Plumbing for a Vanity Sink Unit


Arranging the plumbing for a vanity unit can involve considerable disruption, so it’s as well to get it out of the way and make good before the unit is installed.

It’s usually easier to lay on suitable hot and cold supplies before you do anything else. Run them as far as the proposed site of the unit, then fit stop-valves so that you can restore the household supply.

Running the waste pipe may be better left until the unit is installed so that you can ensure the correct fall. But as the proximity of the drains is likely to have a major influence on where you position the unit, it’s as well to think about it at the earliest possible stage.

Technically, you need permission from the local Building Control Office to install a new drain run. In practice you can probably get away with describing what you plan to do over the phone, or submitting a sketch plan — but be sure to check.

Plumbing in a vanity unit in a bathroom should be no more difficult than any other type of basin.

Hot and cold supplies can be run in 15mm pipe as far as the unit from the nearest suitable pipes, leaving the final connections to be made using flexible tap connectors.

Drainage can be via a bottle trap and 32mm (1-1/4″) plastic waste pipe so long as the run is no longer than 1.7m (6′ 6″); if it is, switch to the 40mm (1-1/2″) size. The pipe must have a slight fall, and you should avoid bends if possible. Fit access tees at bends which can’t be unblocked.

The waste can run into a hopper head, or to a single plastic stack via a connection boss.

Installing a vanity unit in a bedroom or other room can be trickier because of the absence of suitable pipes to connect to.

The cold supply should ideally be drinkable, which means on a tank fed system you need to take a branch directly from the rising main. Often the easiest connection point is in the loft, where the main enters the cold storage tank.

The hot supply can be branched off any suitable hot supply pipe, or from the main supply pipe at the hot water cylinder. An alternative is to fit an individual under-unit electric water heater.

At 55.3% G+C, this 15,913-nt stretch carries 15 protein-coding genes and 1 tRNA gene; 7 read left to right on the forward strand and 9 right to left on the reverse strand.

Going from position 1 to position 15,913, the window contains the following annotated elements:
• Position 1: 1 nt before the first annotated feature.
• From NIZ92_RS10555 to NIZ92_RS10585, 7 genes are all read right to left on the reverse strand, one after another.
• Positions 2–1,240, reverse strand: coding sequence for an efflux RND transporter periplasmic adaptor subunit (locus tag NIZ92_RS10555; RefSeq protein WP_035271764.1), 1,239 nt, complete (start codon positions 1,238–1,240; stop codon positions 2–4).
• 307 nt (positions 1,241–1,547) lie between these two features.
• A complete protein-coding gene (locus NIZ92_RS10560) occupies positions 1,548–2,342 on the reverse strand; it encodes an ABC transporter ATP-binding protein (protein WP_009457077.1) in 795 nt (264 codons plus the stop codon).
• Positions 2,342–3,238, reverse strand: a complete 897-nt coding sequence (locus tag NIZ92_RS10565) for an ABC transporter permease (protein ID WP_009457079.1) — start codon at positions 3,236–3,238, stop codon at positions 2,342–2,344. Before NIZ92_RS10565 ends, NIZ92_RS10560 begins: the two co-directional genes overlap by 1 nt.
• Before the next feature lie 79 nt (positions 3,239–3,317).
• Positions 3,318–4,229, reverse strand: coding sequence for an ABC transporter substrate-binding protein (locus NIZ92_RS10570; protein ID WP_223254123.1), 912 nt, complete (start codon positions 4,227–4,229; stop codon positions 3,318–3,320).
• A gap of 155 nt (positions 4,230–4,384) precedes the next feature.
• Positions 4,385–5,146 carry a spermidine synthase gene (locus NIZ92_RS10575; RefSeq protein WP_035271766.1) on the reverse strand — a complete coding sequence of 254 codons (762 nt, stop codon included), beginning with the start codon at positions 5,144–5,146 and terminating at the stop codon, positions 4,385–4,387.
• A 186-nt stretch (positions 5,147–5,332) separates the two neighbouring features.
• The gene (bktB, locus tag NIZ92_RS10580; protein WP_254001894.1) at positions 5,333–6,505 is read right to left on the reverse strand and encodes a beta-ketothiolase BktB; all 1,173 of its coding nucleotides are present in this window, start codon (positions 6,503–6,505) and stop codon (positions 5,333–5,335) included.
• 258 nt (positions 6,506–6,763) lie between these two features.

It’s usually wise to select polybutylene plastic for both supply pipes, since this material is flexible enough to be threaded unobtrusively under floors, through hollow walls or along skirtings.

Drainage is likely to be the main problem unless the unit backs on to an outside wall near a stack; See Problem Solver below.

in the bathroomIn the bathroom, run the supplies from suitable pipes and connect the waste to a hopper or internal plastic stack; fit stopvalves and temporarily plug the waste.

in the bedroomIn a bedroom, run the cold from the rising main and the hot from the nearest suitable pipe. Connecting the waste may involve running the pipe under the floor.


Problem Solver

Non-bathroom drainage

Where there’s no connection point within close range, consider running the waste:

Under the floor

If the joists run in the right direction (the opposite way to the boards), you may be able to run the waste straight out to a stack or hopper head.

Check by lifting a board and looking through with a torch and mirror; if there are bracing pieces nailed between the joists, the job’s not on. Otherwise, simply make sure you use 40mm (1-1/2″) pipe if the run is over 1.7m (6′ 6″) long.

Through the wall

This is often overlooked, but if there’s a bathroom on the other side the Building Control Officer may allow you to run a 32mm (1-1/4″) waste into a larger pipe via a swept tee fitting.

26. May 2011 by admin
Categories: Plumbing, Sinks, Vanity Units | Tags: | Comments Off on Plumbing for a Vanity Sink Unit


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